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Myelofibrosis (MF) is one of the myeloproliferative neoplasm (MPN) where there are too many fibroblasts in the bone marrow.
Myelofibrosis (MF) is a disorder of the bone marrow. MF is considered a rare disease as it affects fewer than 1-2 people in every 100,000 per year.
There are two types of Myelofibrosis:
ET, PV and MF are all closely related diseases that come under the category of myeloproliferative neoplasms (MPNs).
As times goes on, we are learning more about MF. However, what causes MF is not fully understood.
One of the features of the disease that we do know is dysregulated signaling in haematopoeitic stem cells (cells in the bone marrow that make your blood cells). One of the signaling pathways that has been found to be frequently involved (in about 50-60% of patients) is called ‘JAK-STAT,’ which means there is a change in JAK2.
However, even MF patients who do not have this JAK2 mutation may still have dysregulated ‘JAK-STAT’ signaling that underlies their disease.
A further 25% of patients have a mutation in a gene called calreticulin-R (CAL-R) and about 5% of patients have mutation of a gene called MPL.
New genetic mutations are still being discovered and it is likely that, in most patients, the disease is caused by a combination of these mutations.
In someone with MF, abnormal stem cells take over the bone marrow, leading to chronic inflammation and fibrosis (scarring). Through the bone marrow not being able to make normal blood cells, the spleen and liver (and sometimes other organs) try to compensate by producing red blood cells. As a result, the spleen can become enlarged.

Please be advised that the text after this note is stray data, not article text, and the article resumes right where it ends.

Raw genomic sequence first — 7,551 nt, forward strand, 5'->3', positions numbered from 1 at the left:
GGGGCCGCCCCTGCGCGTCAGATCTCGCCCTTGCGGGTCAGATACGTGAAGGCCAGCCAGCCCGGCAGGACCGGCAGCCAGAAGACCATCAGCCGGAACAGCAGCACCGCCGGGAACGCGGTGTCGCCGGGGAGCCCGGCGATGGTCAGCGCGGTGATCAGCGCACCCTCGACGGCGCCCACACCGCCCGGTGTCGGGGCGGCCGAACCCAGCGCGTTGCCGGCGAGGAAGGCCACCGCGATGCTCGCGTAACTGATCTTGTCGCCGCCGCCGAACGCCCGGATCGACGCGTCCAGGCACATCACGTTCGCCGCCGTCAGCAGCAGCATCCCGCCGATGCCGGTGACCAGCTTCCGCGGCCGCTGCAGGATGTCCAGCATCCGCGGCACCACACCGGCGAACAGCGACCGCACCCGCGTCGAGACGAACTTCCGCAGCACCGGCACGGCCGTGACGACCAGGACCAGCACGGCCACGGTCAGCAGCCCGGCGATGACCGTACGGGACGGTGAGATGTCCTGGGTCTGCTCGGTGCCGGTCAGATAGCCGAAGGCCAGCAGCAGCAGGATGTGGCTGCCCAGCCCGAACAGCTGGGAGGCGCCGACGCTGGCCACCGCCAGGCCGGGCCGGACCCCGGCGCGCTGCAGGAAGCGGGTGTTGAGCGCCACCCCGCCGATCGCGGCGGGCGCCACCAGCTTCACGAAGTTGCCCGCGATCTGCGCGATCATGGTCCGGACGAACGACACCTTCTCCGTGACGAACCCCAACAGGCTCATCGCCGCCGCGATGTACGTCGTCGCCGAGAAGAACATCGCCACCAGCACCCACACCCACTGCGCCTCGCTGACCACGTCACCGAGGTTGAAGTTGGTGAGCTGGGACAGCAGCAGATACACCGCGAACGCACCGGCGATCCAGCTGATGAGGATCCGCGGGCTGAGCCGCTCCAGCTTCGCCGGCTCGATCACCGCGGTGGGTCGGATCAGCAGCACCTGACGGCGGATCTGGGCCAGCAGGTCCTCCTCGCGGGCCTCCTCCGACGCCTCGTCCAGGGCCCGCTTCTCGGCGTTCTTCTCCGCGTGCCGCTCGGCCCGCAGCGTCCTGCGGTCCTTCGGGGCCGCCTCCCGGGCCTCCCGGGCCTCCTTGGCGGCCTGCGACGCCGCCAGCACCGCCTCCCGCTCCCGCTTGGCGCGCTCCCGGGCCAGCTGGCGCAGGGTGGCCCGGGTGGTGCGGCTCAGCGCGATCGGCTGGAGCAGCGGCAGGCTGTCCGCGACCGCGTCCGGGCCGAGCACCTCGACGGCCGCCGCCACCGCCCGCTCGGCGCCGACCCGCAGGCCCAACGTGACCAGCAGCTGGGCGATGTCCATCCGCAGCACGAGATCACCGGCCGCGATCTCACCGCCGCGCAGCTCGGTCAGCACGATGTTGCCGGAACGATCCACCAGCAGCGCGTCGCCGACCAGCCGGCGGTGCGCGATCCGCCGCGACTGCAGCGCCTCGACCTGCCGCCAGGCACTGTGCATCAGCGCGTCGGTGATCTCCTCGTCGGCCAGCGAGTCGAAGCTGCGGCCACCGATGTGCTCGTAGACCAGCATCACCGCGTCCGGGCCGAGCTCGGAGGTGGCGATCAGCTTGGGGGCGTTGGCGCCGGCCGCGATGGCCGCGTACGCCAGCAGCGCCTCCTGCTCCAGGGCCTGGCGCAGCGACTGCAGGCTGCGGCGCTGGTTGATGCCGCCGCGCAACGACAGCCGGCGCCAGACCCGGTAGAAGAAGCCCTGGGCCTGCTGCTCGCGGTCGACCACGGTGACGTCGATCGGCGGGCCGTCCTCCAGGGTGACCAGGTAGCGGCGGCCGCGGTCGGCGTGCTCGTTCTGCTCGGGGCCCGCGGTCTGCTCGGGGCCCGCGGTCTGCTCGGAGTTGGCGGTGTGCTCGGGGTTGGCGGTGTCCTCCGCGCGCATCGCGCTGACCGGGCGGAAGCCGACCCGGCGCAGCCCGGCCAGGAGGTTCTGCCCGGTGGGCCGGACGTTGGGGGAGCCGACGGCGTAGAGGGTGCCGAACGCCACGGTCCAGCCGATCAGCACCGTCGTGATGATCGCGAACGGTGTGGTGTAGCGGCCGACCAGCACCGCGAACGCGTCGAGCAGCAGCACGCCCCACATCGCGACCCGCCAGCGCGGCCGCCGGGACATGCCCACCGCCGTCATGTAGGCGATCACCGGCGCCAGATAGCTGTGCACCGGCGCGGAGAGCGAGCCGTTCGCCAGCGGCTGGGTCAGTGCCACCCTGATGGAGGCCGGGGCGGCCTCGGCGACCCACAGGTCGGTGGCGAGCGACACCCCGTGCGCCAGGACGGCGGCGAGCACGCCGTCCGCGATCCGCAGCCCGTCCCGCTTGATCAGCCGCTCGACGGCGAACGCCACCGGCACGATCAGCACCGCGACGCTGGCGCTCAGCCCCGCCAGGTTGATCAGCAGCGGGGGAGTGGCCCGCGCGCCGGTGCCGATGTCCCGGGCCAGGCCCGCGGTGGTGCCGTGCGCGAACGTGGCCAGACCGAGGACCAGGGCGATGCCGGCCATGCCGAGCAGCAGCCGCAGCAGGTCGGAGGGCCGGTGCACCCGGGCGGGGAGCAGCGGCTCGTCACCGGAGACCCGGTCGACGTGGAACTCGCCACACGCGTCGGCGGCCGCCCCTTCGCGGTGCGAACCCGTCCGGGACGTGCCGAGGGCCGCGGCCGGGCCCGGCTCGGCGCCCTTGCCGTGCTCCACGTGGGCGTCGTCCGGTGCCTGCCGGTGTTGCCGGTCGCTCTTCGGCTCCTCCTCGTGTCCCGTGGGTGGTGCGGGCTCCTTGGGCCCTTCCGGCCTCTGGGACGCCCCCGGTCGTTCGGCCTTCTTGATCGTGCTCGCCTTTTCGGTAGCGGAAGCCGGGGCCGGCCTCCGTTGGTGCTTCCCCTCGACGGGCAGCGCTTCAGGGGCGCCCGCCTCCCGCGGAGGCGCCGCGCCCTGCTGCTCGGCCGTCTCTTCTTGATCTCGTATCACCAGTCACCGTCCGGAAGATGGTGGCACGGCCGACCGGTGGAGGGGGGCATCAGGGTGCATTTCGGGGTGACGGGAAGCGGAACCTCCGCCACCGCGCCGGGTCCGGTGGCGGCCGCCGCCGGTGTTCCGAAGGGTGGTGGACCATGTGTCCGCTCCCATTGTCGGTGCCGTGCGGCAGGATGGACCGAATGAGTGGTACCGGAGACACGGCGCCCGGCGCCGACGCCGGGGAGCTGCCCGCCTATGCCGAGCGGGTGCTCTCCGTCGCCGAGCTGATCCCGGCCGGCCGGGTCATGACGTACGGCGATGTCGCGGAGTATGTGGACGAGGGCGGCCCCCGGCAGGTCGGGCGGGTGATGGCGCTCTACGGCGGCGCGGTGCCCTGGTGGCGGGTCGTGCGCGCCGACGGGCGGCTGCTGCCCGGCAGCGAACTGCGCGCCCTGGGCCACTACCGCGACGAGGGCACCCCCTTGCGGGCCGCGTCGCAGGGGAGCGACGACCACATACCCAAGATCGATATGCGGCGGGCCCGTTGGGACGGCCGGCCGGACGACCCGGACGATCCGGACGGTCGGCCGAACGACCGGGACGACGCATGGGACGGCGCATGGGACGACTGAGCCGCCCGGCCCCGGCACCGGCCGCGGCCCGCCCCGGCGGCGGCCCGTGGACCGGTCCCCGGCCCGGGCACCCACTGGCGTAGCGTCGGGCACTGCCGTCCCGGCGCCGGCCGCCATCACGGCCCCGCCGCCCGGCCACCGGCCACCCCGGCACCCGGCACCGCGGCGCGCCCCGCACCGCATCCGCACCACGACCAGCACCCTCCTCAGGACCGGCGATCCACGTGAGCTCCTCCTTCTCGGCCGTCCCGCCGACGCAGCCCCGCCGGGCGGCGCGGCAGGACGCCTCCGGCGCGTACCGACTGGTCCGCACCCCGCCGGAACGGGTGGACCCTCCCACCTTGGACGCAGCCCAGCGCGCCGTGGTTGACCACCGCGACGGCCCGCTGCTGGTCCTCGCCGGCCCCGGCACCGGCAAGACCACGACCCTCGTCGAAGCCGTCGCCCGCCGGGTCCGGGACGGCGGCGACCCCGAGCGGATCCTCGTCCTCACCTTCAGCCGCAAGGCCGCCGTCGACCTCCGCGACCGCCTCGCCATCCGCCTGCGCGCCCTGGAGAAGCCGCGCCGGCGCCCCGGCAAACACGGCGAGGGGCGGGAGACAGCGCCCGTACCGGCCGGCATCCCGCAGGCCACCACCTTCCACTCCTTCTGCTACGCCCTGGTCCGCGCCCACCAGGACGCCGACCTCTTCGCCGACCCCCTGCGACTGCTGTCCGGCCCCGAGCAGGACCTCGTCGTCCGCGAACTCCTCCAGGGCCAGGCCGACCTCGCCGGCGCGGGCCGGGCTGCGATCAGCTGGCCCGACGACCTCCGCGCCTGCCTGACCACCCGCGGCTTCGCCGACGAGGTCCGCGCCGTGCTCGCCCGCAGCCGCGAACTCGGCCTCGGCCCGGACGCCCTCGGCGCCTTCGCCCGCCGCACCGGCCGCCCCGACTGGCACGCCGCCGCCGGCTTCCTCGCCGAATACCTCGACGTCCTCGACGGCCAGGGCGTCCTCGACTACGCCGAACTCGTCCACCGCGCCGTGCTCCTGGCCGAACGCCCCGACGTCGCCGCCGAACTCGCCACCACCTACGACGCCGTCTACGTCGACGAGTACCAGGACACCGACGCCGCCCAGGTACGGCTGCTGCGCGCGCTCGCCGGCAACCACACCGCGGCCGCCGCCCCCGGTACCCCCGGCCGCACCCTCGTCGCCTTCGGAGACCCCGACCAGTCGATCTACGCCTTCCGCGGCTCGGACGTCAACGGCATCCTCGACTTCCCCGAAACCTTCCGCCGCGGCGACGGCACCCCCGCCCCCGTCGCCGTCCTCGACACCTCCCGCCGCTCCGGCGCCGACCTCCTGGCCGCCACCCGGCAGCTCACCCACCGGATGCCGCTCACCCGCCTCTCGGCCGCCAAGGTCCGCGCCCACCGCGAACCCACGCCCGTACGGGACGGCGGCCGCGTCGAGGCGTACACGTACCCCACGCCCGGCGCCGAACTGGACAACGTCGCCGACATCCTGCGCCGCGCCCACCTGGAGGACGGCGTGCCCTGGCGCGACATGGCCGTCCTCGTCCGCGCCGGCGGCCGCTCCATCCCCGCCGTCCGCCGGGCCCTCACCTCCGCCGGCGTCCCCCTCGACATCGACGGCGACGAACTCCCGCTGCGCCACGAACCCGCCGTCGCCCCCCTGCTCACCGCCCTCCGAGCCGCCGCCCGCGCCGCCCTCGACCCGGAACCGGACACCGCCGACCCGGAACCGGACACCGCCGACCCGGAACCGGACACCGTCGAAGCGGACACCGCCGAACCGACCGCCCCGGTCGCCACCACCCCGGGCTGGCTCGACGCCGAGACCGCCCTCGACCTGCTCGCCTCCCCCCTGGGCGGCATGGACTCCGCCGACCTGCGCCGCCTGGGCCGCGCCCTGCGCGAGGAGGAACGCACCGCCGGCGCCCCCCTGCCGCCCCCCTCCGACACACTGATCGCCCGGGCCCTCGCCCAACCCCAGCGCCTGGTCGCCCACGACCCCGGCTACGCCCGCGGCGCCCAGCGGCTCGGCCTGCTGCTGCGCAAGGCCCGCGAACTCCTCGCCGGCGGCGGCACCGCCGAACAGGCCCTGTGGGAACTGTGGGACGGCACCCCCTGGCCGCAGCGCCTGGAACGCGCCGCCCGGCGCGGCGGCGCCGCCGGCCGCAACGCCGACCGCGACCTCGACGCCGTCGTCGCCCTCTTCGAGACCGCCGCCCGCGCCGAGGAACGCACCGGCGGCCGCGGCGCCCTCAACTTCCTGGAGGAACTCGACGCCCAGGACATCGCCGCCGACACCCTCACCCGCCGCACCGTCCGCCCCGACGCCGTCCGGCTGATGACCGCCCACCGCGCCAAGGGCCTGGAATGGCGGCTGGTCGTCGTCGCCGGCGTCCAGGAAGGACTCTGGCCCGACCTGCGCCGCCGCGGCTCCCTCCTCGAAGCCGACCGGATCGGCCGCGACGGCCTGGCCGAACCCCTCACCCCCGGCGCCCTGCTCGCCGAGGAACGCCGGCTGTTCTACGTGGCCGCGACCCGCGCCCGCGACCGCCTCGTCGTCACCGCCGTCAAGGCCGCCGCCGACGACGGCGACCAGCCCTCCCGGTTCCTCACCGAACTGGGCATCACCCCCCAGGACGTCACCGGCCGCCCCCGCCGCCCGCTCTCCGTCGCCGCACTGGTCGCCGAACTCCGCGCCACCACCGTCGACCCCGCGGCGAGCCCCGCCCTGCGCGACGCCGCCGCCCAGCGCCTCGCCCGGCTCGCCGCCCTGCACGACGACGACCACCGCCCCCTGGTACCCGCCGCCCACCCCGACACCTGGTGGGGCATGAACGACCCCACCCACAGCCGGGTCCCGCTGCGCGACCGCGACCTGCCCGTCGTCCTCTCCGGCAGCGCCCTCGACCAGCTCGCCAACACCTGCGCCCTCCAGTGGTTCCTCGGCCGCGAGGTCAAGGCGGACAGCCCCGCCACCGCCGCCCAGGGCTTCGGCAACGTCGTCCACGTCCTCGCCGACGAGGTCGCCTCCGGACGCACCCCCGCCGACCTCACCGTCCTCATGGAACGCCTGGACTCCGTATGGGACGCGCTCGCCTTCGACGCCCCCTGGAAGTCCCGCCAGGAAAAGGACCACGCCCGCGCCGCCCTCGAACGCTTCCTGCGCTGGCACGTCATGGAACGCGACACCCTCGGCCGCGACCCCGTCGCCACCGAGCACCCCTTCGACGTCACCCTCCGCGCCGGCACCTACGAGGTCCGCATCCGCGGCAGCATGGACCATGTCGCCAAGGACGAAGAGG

Enlargement of the spleen may cause abdominal pain, discomfort, loss of appetite and a feeling of filling up quickly during meals.
Due to the lack of blood cells being produced in the bone marrow, there are a number of conditions that are common in MF patients:
The most common symptoms of MF include:
Diagnosis will usually be made following a number of tests, these may include:
Your personal situation, health history and the ways in which you respond to treatment can all affect your prognosis.
Prognostic scoring systems are used by doctors, either at the time that the diagnosis of MF has been made (International Prognostic Scoring System, IPSS) or at later points during the course of the disease (Dynamic International Prognostic Scoring System, DIPSS or DIPSS Plus). Generally, these systems allow MF to be categorized as ‘low risk’, ‘intermediate-1’, ‘intermediate-2’ or ‘high risk’.
Certain factors may influence prognosis and will be used by your doctor to calculate your score:
The majority of treatments for MF are aimed at managing symptoms and reducing complications, so that your quality of life is better.
Due to the high risk of life-threatening side effects and the risk of new stem cells reacting against your body’s healthy tissues, transplants are not commonly recommended. The first step, known as ‘conditioning’, involves high levels of chemotherapy or radiation therapy.
In general terms, all other treatments can be divided into two main groups of treatments:
1. Treatments that are used to reduce the size of the spleen and to improve constitutional symptoms
2. Treatments that are used primarily to treat anaemia and to improve low blood counts:
Many alternative treatments for MF are being actively investigated, such as other JAK inhibitors including inhibitors of a pathway known as the Hedgehog pathway, telomerase inhibitors and histone deacetylase inhibitors. In years to come, it is likely that there will be many more treatment options available to patients.